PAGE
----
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Ok, this is just a rant but here goes. I do not put any insecticides or herbicides on my lawn because I am concerned about the safety of my family and particularly my dog who spends a lot of time with his nose in the grass. Also I am concerned about protecting the public water supply and the environment in general. I also use fertilizers very sparingly (once a year in the fall at a lower rate than recommended and only outside our fenced yard) for the some of the same reasons. I end up with a couple weeks of dandelions and then the dandelions are gone and my lawn looks just as good if not better than my neighbors'. My neighbor use a bunch of junk on their lawn, applied by a lawn company, several times a year. Their lawn is uphill of ours and drains directly onto ours. Plus when the stuff is applied I can smell it from my doorstep. My neighbor has two young kids and I simply can't understand why he would bother with all these chemicals. Plus, I am sure some are migrating to my lawn whcih really bothers me.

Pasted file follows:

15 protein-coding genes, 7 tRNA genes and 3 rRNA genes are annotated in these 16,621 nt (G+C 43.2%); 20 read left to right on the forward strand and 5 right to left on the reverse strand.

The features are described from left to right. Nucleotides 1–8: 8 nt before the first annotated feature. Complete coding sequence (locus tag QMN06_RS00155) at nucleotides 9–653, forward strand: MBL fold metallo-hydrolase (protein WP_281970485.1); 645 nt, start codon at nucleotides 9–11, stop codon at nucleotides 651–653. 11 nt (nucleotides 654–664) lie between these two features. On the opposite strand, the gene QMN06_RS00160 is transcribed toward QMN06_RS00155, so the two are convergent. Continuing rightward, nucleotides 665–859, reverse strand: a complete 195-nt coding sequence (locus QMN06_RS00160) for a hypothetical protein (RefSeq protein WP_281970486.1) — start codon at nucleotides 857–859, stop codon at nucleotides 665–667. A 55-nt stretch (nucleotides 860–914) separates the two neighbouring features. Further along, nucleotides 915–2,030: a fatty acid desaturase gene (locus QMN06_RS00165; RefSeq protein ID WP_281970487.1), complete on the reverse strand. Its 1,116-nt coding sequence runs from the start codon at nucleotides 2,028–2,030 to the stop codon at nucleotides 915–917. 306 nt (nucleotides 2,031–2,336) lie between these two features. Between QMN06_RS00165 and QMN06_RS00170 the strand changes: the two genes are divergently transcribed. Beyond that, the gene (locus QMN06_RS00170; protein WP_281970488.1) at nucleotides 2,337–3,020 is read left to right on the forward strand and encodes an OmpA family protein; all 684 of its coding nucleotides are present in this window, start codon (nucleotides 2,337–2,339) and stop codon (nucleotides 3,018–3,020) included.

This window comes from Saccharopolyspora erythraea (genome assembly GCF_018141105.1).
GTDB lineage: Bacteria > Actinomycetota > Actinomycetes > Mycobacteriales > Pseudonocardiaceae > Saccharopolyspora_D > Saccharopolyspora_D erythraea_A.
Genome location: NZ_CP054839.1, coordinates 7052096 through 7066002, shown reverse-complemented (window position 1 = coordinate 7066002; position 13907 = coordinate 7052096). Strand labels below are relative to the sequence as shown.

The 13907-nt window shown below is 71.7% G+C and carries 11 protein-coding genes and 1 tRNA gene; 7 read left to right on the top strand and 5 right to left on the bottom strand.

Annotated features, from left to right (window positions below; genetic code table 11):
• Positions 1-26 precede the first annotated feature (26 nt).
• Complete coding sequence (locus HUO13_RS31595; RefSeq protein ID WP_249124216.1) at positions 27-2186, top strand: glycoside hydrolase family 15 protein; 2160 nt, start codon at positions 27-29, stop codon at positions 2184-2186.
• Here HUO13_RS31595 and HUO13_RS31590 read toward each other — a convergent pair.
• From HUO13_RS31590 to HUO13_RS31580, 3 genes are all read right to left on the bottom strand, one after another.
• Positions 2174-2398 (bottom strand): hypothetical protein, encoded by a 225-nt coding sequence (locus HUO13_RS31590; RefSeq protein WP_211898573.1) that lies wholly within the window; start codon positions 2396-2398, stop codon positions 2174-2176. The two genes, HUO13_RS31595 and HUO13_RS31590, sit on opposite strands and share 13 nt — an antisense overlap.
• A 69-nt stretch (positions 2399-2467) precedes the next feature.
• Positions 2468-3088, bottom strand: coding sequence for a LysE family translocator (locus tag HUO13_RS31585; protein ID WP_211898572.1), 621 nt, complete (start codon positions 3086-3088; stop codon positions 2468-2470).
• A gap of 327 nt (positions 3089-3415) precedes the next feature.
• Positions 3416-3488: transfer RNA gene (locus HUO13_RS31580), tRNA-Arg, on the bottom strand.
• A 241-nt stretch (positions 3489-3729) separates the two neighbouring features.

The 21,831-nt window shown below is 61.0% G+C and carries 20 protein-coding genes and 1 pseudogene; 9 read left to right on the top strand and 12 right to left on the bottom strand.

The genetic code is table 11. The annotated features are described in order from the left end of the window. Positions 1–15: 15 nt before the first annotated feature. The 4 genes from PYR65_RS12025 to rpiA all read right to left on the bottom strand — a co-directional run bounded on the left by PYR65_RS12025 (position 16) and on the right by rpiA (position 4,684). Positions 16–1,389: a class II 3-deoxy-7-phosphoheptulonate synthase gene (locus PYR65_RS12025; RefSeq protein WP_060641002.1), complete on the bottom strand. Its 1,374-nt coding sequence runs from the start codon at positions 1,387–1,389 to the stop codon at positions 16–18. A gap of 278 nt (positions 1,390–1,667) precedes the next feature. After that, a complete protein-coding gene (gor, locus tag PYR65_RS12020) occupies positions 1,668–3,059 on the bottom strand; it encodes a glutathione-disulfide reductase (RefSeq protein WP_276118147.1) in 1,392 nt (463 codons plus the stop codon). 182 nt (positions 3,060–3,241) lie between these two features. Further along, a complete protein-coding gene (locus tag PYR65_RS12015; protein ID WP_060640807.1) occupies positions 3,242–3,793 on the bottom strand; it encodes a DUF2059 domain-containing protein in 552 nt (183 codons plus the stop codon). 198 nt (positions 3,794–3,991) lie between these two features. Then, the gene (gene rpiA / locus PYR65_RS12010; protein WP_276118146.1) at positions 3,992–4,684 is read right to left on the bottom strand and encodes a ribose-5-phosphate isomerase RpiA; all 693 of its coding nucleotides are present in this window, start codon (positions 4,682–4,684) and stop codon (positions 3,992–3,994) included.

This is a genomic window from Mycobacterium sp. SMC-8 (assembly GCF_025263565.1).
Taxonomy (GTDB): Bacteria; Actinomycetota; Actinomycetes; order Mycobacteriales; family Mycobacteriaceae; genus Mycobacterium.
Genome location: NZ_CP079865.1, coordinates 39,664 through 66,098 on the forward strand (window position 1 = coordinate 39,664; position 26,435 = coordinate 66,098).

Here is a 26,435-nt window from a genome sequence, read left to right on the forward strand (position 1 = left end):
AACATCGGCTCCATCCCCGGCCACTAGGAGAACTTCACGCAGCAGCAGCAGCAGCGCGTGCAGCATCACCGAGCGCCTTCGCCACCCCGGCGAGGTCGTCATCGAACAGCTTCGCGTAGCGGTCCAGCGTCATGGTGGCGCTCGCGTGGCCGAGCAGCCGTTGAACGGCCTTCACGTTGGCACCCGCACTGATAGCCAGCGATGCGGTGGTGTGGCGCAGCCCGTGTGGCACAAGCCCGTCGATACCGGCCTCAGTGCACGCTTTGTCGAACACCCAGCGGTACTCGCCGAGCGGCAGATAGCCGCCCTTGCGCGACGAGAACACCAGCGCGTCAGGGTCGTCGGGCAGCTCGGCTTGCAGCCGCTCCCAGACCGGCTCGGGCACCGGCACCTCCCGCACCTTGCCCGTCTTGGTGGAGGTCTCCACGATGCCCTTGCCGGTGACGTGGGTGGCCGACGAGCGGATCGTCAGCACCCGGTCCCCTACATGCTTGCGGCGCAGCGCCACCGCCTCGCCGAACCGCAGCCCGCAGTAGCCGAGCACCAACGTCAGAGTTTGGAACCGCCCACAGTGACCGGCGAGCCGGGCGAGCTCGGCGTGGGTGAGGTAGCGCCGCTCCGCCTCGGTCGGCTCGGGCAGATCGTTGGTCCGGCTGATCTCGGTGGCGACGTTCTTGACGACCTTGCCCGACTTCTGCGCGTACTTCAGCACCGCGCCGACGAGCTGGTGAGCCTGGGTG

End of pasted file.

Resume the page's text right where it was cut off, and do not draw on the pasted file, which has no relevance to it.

Do you worry about lawn chemicals and your dog?
 

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Absolutely. Nothing is sprayed or applied to my yard. I grew up pulling weeds in our lawn, so all the spraying people do seems funny to me anyway!